Sunday, February 3, 2013

Rounding OUT the penny

Beginning this week Canadian currency will be penniless, or should I say, 'less the penny.' That's right the penny is passé, about to be rounded out of existence.

For many Canadians, the penny has so little value it's looked upon as an annoyance, an unnecessary weight, for me, a strange way to view money. For the Canadian Mint, the penny is worth less than it costs to make (currently 1.6 cents).

The beginning of the end of the penny is Monday, February 4th, though we have known about it for some time now.  On Monday the mint stops distribution and businesses are encouraged to round all cash transactions up or down to the nearest nickel. As a result the Canadian government will save about 0.004% of its total budgetary expenses by not producing pennies. Apparently they believe 'every penny counts,' a phrase also destined for extinction.

The rounding of cash transactions will likely end up costing everyone just a bit more. Think of how many prices currently end in the number NINE. Lots, it's a gimmick to get customers, so, no more 99 cent sales for CASH transactions. Will 99 cent sales be kept for non-cash transactions? Will that discourage cash transactions in favour of debit or credit? Or will businesses start pricing things that end with '2 cents' -  which will be rounded down to encourage cash transactions, to make people think they are getting a deal? Who knows?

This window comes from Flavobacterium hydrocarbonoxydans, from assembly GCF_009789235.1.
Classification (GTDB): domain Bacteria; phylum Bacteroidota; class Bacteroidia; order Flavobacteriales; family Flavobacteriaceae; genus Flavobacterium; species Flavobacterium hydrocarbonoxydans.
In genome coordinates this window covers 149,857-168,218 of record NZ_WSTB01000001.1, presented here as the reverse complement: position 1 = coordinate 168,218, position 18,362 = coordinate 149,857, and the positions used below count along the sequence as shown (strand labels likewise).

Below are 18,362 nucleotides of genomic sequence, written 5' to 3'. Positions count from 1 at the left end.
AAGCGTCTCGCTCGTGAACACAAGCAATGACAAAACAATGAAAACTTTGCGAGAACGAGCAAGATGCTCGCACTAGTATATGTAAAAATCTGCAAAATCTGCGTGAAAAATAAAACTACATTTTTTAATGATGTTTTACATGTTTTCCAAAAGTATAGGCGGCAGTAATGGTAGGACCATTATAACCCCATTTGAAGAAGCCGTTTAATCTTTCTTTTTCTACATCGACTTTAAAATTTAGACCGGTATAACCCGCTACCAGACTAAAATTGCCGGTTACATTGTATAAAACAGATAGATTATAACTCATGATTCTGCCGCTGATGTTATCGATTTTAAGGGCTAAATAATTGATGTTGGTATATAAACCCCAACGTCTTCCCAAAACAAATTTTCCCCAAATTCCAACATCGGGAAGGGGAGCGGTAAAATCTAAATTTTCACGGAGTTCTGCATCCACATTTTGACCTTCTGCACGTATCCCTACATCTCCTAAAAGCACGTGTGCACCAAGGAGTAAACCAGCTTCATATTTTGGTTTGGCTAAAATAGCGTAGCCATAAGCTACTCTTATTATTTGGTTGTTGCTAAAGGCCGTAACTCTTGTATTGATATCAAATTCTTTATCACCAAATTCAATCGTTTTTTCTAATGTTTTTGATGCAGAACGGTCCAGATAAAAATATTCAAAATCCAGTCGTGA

Either way, this is inflationary, and of course it is inflation, the debasement of currency, that caused the disappearance of the penny.

Is this just a Canadian problem? No. The Americans are in the same boat, and according to some sources both the US penny and nickel are in jeopardy. Am I getting carried away when I worry about the revaluation of our money? Well, maybe not in the near future. The Canadian dollar has actually appreciated considerably in recent years compared to its American counterpart. But many think that the US dollar and Euro are doomed. We trade with them, how can we not be affected?

The lesson of history is that the fall of nations is presaged by the collapse of their currencies. It's happened over and over, no fiat currency has survived the foibles of corrupt government practices. This time it's our turn.        

1 comment:

  1. The averaged life span for fiat currencies is 40 years. The global reserve fiat US $ was launched August 1971. It is getting past its best before date.


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